Gastric Bypass for Weight Loss in Miami, Florida
Gastric bypass has been performed in the United States for many years. It is the procedure that most other bariatric surgeries are compared to when discussing safety and effectiveness. In recent years, the introduction of laparoscopic procedures, often called keyhole or band aid surgeries, have made this procedure less traumatic than earlier open procedures were.
The most commonly performed gastric bypass procedure is called the Roux-en-Y gastric bypass.
How the Gastric Bypass Works
Using the Roux-en-Y gastric bypass, weight loss is achieved in two different ways. Like the gastric band procedure, gastric bypass uses a restrictive method to make the stomach smaller and restrict the amount of food a person can eat at one time.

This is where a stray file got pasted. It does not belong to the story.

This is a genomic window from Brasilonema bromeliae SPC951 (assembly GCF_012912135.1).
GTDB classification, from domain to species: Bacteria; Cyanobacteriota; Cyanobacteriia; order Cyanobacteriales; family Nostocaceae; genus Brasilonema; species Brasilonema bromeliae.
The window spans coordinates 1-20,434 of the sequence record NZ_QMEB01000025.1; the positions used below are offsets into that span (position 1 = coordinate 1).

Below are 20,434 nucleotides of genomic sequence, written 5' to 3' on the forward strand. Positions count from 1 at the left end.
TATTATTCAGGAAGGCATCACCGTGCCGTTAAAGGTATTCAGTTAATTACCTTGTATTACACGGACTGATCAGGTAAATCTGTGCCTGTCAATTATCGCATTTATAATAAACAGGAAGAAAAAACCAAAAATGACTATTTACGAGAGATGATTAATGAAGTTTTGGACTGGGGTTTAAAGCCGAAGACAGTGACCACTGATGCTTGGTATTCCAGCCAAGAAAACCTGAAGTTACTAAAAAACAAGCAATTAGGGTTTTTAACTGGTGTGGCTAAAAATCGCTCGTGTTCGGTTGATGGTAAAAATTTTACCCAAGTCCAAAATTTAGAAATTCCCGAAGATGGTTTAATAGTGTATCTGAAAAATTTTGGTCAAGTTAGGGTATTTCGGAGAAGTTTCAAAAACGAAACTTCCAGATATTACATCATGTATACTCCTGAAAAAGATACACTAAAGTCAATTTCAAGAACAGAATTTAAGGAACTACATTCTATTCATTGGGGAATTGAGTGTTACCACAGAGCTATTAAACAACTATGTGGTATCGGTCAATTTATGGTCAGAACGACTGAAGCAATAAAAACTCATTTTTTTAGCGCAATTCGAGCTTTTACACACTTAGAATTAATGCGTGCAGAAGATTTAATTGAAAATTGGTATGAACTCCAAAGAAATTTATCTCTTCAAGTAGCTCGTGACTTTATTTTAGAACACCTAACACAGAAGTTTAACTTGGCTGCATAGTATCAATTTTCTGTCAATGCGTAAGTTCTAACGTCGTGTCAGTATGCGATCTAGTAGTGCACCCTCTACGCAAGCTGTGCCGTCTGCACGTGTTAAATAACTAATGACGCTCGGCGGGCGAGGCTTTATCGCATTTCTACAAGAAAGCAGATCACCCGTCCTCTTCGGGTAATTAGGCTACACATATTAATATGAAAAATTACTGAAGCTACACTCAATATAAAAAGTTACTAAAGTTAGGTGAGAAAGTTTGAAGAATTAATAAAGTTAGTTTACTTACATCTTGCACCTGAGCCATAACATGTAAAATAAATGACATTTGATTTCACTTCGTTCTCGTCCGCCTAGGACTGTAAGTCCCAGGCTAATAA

In gastric bypass, instead of using an adjustable band, a small stomach pouch is created and disconnected from the rest of the stomach. At the same time, a new outlet is made for the small stomach pouch by attaching it further down the small intestine.
The unused part of the stomach and intestines continue to produce digestive juices which empty into the part of the intestine the food is traveling through. This provides sufficient length for food and enzymes to mix together and essential nutrients to be absorbed but does not allow the same amount of nutrient absorption as a normal digestive tract. This is why the gastric bypass is called a restrictive and malabsoptive procedure.
Weight loss with gastric bypass
Gastric bypass usually results in a faster rate and a higher total amount of weight reduction than gastric banding. However, actual results rely heavily on how well you follow the lifestyle changes necessary after bariatric surgery.
Most people that have gastric bypass experience a 50 to 60 percent reduction in excess weight in the first two years following surgery.